Mar 05, 2010, 09:37AM

All we have to offer

The challenges of finding new music, 2.0.

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Over the past ten years or so there's been a pretty unsurprising trend: the number of hip up-and-comers with a guitar and an effects board who write a few songs and start a MySpace is directly proportional to the number of hip up-and-comers who start a WordPress blog, post a few mp3s and write a couple of hundred words praising the Second Coming of Bright Eyes or Neutral Milk Hotel or Arcade Fire or blah biddy blah. God bless these iBook-wielding scenesters (I count myself among them) for what they do but it can be more than a little confusing, desperately trying to trawl through thousands of blogs to find the best new music, so to help you I've put together my list of daily music pit stops:


1) Blogotheque - The Take Away Show variety of music video has become enormously popular over the last few years and it's all pretty much thanks to one man, Vincent Moon. His one-shot aesthetic has made huge advances since he first started working for La Blogotheque in 2006, as you can see in the two videos below (the first: Okkervil River in June of 2006; the second: Ryland Bouchard from last April). Nowadays he manages to book bands like the Fiery Furnaces and Tegan and Sara while still showcasing lesser known acts you've probably never heard of.



#6.3-Okkervil River-Our so-called friend
by lablogotheque

Ryland Bouchard - Tongue / Bye Bye Love - A Take Away Show from La Blogotheque on Vimeo.


2) Daytrotter - Whoever thought Sean Moeller and a couple friends with a studio in middle-of-nowhere fucking Iowa could end up running just about the best music site on the internet, but apparently touring bands jump at the chance to break up the long mid-west haul with a little quality recording time. Every day Daytrotter posts a new session they've recorded with some road-weary band, a handful of them famous (Death Cab for Cutie, Daniel Johnston, etc.), most of them not. Three or four songs are offered as free downloads, and generally sessions feature unreleased material. A few of my personal favorites:


Andrew Bird - "Fiery Crash":



Bon Iver - "Re: Stacks":



Fruit Bats - "Revolution Blues/Union Blanket":




3) Glorious Noise - Though Glorious Noise doesn't have the staff or the coverage of the big name sites like Pitchfork or Stereogum, they do manage some of the best criticism around, especially when it comes to founder Jake Brown, easily one of the smartest and most sincere of the new wave of blogger/critics. When he's on, he's really on. Take his article (which I have raved about previously) from late 2008 on Jeff Mangum's re-emergence during the Elephant Six reunion tour. Or his 2006 obit of James Brown:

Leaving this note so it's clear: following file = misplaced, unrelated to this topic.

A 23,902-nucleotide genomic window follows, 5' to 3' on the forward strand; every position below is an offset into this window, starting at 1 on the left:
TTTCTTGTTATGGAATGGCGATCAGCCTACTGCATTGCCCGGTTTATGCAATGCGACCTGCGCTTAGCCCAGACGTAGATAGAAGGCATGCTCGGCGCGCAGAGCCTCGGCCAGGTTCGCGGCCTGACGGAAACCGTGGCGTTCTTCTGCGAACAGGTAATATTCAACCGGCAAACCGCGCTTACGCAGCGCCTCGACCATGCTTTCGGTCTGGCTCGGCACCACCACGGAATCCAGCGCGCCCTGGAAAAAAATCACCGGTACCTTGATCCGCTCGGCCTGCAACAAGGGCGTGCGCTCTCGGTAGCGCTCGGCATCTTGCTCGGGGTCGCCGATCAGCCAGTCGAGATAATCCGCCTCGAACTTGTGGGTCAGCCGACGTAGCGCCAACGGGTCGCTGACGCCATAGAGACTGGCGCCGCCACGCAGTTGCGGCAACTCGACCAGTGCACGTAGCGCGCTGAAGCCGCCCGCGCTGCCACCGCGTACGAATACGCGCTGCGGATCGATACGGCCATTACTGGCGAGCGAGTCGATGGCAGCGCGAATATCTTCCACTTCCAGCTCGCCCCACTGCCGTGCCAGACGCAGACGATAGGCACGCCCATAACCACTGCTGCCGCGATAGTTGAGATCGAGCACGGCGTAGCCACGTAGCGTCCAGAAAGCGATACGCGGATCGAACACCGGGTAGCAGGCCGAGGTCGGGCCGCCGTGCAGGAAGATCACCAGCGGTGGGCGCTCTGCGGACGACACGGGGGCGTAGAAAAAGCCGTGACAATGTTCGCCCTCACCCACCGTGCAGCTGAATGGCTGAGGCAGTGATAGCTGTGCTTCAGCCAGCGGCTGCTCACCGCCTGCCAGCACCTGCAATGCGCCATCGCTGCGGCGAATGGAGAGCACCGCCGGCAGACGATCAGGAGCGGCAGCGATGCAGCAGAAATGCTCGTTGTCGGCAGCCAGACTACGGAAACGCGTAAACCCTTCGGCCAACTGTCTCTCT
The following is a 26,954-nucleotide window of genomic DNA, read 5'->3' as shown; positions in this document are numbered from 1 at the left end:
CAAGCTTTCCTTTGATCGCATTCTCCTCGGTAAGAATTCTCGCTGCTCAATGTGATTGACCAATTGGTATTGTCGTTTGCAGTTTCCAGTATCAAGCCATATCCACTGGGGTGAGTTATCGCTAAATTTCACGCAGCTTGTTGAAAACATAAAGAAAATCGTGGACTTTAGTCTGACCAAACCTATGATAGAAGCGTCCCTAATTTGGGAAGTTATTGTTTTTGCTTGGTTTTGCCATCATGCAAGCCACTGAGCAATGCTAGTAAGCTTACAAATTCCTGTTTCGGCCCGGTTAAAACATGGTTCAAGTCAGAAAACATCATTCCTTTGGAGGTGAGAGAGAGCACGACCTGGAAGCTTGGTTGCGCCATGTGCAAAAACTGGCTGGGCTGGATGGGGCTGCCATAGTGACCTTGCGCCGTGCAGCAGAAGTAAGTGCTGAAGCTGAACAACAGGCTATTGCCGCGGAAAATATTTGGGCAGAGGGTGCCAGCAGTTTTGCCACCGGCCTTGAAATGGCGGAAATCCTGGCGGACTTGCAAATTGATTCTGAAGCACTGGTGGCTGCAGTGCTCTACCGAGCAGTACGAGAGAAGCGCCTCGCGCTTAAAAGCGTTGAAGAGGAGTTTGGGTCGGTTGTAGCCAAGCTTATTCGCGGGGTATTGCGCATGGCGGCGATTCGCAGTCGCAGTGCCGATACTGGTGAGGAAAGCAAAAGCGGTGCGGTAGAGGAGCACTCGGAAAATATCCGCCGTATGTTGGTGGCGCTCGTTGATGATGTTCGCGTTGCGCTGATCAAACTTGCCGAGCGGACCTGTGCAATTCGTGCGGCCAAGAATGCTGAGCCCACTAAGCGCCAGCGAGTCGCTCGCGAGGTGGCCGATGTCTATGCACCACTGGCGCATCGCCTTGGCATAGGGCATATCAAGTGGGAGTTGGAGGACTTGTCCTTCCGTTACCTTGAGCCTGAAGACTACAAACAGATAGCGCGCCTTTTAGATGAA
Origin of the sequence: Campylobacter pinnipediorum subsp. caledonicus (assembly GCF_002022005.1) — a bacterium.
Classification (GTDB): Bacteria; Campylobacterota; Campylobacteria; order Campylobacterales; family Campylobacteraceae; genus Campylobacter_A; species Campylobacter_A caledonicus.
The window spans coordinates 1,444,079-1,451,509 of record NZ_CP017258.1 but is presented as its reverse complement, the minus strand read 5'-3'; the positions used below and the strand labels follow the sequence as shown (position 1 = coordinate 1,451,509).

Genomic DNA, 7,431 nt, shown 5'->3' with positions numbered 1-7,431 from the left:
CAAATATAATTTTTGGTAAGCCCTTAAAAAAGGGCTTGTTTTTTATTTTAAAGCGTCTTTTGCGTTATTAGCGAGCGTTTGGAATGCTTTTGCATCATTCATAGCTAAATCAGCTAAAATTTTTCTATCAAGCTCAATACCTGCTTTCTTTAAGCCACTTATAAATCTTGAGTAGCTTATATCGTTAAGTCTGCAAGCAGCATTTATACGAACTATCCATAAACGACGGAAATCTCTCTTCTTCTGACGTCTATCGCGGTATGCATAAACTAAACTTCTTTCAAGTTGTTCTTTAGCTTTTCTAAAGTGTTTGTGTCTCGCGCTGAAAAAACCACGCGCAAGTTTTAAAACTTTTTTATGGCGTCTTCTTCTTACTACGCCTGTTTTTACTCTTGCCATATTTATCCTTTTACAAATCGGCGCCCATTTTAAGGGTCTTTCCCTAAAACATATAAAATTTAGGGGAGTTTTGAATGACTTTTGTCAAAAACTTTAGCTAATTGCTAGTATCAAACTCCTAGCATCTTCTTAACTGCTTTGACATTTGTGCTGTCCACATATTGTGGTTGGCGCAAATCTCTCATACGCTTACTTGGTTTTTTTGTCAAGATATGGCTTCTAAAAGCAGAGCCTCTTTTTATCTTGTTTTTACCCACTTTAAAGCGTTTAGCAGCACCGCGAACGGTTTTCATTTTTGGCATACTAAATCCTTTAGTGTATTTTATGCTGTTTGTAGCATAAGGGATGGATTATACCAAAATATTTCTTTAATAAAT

I was aware of the rule: When you work for celebrity it is extremely inappropriate and uncool to treat them like a celebrity, and a breech of all working-Hollywood etiquette to ever ask for an autograph. That's what Midwestern tourists do: not employees.

Nevertheless, I begged Mike to ask him to sign an album for me. I had been seriously getting into funk for a while at that point, and was picking up every James Brown album I could find on vinyl, no matter the condition. My favorite album was Reality, which featured a mustachioed Brown on the cover surrounded by images of the troubled times of 1974: cops, dope, guns. But I didn't want to have him sign that one because it seemed a little too dark and negative (plus, I wondered how fondly he'd remember that mustache).

So instead I opted for the album with the coolest cover of all. A double album with a gatefold sleeve that folds out vertically to show a full-length Mr. Brown sporting a superbad black and white leather jumpsuit and an unprocessed afro: Get on the Good Foot. It's the best. My copy was in lousy shape, held together with masking taping and spotted with thirty years of resin and bong water stains. Which was fine with me. I didn't want Mr. Brown to think I was just some collector scum trying to score something to turn around and sell off. I wanted him to know I was a fan, someone who listened to his music and appreciated it and enjoyed it.

4) Hype Machine - Whenever you're looking for a song (and a free, possibly legal, download of said song), be it rare, unreleased, a live recording, or just a straight album cut, look no further than Hype Machine, an aggregator of thousands of music blogs that archives all past posts, and searches by MP3, providing you with direct links for download. I have found everything from some truly excellent live Will Oldham recordings at Aquarium Drunkard to i guess i'm floating's weekly best-of round-up that usually nets me another couple of must-have albums/must-see-live artists. A truly excellent service.

  • I find most new music through going and seeing shows. I can never find a blog that aligns with my tastes, they all seem to cater to that precious pitchfork prim indie set (think grizzly bear, st. vincent, joanna newsom, etc.). although I do love vincent moon and his take away shows, he's done some great work.

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